Things will be simply dictated by supply and demand. Right now there are kids that don't care much about school, go to state school party it up. And maybe their family is decently well off, they have connections, they can get a decent job, even succeed if they acquire work ethic later in life.

I don't see how turning this kid into a failing study robot is any better for the country. Cramming pointless info has huge diminishing returns.

Of course, I DO wish that the rampant anti-intellectualism that infects the general population could be reduced, but that isn't solved by a system like Korea's.

    • 1
Dec 26, 2012
cauchymonkey:

You guys should understand that everyone is born with a certain amount of academic skill. .

Alright, ya this is total b.s. Unless you are born with an eidetic memory or the genes to become an athletic stud (ex. Michael Phelps, Lebron James, Wilt Chamberlain, etc.) you aren't born to be good at anything. It's a function of nurturing at a young age. If you teach a kid to like reading, math, science, music, etc. at an EXTREMELY young age that kid will grow to develop certain skillsets and be better than their peers at major points in their lives. For example the best gymnasts and swimmers started around 5 - 8, the types of kids that end up at ivies already developed some amount of worth ethic and cognitive competence prior to high school, the person that ends up winning a nobel prize in math learned to love it as a child, etc.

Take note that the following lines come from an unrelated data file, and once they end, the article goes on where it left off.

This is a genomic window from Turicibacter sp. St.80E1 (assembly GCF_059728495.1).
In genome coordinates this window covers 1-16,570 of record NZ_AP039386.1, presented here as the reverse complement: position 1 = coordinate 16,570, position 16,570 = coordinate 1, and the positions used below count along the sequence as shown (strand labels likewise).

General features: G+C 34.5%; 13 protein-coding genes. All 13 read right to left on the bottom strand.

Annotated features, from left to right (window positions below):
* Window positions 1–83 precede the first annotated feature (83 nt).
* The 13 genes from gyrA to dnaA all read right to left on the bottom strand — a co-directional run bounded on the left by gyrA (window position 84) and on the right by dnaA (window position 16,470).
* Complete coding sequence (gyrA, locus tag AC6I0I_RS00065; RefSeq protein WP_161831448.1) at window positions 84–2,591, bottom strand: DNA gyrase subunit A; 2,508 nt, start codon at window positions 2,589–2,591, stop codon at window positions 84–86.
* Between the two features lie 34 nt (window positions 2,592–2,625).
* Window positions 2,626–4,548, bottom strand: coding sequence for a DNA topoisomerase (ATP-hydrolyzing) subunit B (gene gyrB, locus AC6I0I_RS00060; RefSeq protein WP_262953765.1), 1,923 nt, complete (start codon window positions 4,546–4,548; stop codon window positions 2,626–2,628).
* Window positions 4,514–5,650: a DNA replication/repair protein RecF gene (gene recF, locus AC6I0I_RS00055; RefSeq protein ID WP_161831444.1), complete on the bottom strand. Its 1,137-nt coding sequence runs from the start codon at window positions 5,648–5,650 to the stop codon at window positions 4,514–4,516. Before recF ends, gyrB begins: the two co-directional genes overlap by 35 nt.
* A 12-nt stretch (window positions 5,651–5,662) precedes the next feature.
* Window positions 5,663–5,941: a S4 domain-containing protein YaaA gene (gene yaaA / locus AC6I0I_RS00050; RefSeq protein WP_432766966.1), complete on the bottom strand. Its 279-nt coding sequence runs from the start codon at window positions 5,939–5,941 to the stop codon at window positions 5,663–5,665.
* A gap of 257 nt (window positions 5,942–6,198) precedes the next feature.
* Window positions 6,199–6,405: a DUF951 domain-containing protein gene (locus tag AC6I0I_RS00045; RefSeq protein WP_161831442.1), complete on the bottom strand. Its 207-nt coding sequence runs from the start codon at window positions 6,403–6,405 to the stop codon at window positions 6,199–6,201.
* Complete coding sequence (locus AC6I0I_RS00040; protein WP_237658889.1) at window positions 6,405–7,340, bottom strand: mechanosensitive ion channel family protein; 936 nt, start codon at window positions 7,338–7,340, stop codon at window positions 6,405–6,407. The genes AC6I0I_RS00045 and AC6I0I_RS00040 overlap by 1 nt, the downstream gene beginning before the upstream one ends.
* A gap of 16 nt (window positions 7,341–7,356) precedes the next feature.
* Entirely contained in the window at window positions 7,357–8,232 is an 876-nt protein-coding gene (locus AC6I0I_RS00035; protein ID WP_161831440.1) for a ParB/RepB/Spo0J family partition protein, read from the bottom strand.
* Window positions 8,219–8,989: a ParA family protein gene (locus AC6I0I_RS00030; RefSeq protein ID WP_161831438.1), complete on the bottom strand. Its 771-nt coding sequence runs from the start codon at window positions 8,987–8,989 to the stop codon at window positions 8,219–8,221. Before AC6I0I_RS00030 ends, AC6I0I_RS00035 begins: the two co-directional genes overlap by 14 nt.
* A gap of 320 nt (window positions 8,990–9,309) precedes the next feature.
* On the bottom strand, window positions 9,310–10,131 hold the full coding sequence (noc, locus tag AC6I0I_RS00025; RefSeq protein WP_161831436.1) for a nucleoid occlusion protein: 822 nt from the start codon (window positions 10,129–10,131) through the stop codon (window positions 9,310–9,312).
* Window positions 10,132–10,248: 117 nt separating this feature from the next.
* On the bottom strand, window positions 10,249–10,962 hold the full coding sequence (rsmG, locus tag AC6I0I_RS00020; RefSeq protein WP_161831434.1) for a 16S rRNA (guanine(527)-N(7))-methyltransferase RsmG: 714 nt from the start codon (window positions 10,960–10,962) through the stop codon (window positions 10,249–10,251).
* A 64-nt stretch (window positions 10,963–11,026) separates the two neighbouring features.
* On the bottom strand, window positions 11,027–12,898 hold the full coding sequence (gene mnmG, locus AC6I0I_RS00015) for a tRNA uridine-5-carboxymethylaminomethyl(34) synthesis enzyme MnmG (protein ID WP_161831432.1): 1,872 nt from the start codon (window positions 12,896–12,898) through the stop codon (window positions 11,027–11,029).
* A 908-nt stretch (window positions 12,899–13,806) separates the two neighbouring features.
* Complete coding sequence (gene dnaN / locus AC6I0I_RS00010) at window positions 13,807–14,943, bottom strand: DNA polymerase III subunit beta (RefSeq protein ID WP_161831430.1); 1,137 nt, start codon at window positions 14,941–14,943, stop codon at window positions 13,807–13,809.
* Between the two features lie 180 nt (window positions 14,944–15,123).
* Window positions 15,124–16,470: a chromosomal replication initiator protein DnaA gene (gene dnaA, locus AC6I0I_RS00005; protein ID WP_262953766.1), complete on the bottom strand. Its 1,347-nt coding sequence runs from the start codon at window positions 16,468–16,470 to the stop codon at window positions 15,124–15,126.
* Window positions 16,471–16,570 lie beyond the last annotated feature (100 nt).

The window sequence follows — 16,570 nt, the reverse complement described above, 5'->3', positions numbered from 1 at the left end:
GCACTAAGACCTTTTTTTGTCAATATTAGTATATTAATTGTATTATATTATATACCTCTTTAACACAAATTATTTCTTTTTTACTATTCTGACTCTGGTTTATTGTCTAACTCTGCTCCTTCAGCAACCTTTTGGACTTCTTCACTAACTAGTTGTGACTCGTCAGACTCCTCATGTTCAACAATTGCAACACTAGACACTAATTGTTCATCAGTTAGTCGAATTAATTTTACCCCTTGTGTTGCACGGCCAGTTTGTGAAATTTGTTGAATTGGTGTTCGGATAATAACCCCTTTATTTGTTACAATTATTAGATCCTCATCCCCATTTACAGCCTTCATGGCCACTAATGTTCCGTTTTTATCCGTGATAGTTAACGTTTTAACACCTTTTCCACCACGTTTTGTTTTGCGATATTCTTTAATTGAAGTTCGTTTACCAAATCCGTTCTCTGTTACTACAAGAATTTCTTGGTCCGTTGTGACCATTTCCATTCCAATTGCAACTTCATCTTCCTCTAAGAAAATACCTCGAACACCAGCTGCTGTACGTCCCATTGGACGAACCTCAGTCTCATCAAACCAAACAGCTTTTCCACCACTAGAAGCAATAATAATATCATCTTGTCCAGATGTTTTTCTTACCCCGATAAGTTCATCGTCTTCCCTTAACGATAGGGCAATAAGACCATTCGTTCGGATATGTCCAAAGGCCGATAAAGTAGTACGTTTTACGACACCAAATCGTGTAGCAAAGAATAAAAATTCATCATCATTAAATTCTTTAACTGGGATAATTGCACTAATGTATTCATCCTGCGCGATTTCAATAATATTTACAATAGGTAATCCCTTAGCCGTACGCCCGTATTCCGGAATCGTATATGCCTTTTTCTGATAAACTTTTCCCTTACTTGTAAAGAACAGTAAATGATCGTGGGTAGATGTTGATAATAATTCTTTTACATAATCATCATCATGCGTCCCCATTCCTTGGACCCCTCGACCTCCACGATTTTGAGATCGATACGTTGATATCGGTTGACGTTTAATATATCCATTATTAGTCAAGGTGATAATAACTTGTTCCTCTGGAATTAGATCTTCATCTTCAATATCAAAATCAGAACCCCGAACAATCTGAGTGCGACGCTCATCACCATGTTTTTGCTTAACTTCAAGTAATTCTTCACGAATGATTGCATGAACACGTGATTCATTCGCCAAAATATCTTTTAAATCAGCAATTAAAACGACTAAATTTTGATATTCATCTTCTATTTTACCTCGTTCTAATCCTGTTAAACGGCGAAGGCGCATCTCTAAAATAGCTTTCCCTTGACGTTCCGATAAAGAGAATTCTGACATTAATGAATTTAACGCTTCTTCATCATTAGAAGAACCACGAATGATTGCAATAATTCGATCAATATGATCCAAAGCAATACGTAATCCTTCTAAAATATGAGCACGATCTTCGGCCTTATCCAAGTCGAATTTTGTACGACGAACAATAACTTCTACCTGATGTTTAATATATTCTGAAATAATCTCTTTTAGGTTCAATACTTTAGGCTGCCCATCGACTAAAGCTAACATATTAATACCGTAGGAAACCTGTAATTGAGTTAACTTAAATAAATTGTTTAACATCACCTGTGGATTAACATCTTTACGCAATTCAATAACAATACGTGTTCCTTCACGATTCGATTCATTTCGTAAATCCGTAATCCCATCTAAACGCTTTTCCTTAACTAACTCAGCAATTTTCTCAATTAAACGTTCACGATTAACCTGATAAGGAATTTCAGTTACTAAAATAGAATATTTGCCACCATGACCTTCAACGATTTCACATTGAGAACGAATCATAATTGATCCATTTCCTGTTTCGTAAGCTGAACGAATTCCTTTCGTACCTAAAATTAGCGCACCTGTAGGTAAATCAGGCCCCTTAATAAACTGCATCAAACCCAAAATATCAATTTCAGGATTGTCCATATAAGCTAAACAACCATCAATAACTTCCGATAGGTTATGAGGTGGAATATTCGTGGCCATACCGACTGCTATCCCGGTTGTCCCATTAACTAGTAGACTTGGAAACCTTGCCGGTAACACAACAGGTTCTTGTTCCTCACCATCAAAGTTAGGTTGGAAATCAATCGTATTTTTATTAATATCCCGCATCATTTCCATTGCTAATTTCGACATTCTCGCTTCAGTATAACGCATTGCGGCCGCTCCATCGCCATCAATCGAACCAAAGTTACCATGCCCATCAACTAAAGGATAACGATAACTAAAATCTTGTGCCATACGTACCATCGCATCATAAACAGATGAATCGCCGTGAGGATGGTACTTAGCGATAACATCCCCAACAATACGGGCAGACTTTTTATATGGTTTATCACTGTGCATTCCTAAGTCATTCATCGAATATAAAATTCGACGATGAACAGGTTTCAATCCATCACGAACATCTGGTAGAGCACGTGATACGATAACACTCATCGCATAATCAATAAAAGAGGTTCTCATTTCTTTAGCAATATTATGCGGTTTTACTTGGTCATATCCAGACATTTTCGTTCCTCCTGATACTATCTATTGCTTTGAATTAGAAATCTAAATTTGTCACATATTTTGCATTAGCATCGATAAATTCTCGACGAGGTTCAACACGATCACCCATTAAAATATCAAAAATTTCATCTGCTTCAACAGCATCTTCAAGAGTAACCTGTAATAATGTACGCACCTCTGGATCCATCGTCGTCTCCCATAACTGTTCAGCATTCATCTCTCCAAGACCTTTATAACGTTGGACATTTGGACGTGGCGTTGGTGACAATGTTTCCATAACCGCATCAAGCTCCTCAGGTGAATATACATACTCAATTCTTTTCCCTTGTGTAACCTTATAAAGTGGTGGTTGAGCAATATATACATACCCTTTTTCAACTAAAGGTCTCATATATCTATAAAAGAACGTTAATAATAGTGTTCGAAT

That's a function of quality parenting. Its okay for a kid to good off such as playing video games and watch TV for an extended period of time but if that kid doesn't have an internal drive to learn a marketable skill (this can be anything from math to a sport) from a young age someone else has to force it - a.k.a. the parent.

Dec 26, 2012
prudentinvestor:
cauchymonkey:

You guys should understand that everyone is born with a certain amount of academic skill. .